Organisational Drift – the gradual erosion of safety standards has been a topic of increasing concern within the nuclear industry, due in part to a series of high profile events across industries (e.g. the Columbia space shuttle accident, BP Texas City refinery and the Buncefield storage depot). In each case, up to the time of the event, the organisation was perceived as having good safety performance and was operating in a mature safety management regime.
Many of the high hazard industries are recognising that gradual degradation in organisational performance can take place without apparently being noticed – or at least, not triggering a level of organisational attention that is appropriate to the message the degradation is sending. Plenty of examples exist across different industries where the gradual erosion of safety performance appeared never to breach a threshold of organisational consciousness, until a major accident or near miss made everyone sit up and take notice. This phenomenon is called “organisational drift”.
Greenstreet Berman drew upon their breadth of experience of working within many high hazard industries, to carry out a detailed review of high profile accidents and incidents that appear to have demonstrated aspects of organisational drift from both within and outside the nuclear industry – and considered additional accident reviews, to identify organisational factors affecting drift. Additionally, several selected oversight (monitoring) approaches used by the UK nuclear industry were reviewed to determine how well they might address aspects of organisational drift.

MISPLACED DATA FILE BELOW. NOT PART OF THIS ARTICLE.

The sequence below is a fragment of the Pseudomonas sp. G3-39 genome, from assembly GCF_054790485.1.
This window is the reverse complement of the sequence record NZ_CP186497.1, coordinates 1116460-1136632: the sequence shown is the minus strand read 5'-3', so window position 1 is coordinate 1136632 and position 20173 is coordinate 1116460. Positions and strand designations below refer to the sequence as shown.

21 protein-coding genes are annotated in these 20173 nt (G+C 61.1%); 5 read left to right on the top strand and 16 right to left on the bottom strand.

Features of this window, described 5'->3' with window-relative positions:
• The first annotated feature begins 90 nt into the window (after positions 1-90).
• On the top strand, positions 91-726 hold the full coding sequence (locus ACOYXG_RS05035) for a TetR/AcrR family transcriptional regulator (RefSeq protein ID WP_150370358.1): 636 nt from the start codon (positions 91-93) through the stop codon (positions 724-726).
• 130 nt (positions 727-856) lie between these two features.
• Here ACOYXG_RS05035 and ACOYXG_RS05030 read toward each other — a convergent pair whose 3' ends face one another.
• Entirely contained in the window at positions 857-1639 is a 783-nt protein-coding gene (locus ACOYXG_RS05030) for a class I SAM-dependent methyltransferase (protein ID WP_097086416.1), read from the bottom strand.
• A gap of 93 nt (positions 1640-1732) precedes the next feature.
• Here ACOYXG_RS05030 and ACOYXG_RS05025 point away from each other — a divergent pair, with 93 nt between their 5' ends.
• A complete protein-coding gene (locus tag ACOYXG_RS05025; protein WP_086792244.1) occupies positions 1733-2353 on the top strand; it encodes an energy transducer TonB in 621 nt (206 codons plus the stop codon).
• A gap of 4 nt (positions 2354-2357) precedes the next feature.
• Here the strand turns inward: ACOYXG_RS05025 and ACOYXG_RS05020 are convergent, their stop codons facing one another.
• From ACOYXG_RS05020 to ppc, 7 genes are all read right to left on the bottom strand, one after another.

This information was then used to develop a model representing organisational and external factors that can affect drift. From this model an assessment of potential defences was undertaken to determine how organisations within the nuclear industry manage organisational drift.
The work provided senior managers and inspectors within the UK nuclear industry with a clear understanding of “organisational drift” and a set of practical steps that could defend against it.
Our work suggests that the concept and management of organisational drift within the high hazard industries, has positive benefits for the safety of the workforce and the public.
Potential defences include:
- robust oversight – with ’teeth‘;
- sensitive performance indicators.